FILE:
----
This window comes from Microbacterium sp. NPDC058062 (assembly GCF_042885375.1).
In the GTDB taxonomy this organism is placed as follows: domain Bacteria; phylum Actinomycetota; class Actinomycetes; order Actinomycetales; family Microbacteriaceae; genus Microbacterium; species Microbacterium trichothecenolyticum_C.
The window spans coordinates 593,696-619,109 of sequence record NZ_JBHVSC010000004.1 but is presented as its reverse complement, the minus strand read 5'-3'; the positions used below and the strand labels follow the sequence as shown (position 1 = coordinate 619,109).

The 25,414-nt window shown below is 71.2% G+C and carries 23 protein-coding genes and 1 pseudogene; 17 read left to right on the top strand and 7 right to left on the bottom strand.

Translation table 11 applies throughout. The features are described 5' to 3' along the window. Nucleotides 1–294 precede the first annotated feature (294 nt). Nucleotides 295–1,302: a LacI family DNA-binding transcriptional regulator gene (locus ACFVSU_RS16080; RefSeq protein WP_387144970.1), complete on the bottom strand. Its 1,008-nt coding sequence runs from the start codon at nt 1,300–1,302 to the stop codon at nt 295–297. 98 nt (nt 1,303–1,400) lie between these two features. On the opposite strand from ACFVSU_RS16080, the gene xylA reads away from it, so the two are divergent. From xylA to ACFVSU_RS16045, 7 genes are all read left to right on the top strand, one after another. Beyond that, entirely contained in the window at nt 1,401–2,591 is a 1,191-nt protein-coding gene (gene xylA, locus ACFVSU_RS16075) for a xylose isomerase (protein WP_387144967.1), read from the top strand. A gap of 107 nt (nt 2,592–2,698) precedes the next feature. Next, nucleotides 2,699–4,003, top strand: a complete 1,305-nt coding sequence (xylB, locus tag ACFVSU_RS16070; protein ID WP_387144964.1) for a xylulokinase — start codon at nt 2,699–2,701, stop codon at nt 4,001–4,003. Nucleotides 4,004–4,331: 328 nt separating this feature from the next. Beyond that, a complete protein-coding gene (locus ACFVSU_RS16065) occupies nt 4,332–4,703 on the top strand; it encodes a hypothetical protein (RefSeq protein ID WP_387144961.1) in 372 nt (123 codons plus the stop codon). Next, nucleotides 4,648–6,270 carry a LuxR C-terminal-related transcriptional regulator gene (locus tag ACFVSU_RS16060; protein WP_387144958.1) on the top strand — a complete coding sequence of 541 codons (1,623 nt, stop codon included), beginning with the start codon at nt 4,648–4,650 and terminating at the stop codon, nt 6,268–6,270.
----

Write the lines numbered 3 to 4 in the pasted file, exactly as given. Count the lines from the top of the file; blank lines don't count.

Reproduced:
The window spans coordinates 593,696-619,109 of sequence record NZ_JBHVSC010000004.1 but is presented as its reverse complement, the minus strand read 5'-3'; the positions used below and the strand labels follow the sequence as shown (position 1 = coordinate 619,109).

The 25,414-nt window shown below is 71.2% G+C and carries 23 protein-coding genes and 1 pseudogene; 17 read left to right on the top strand and 7 right to left on the bottom strand.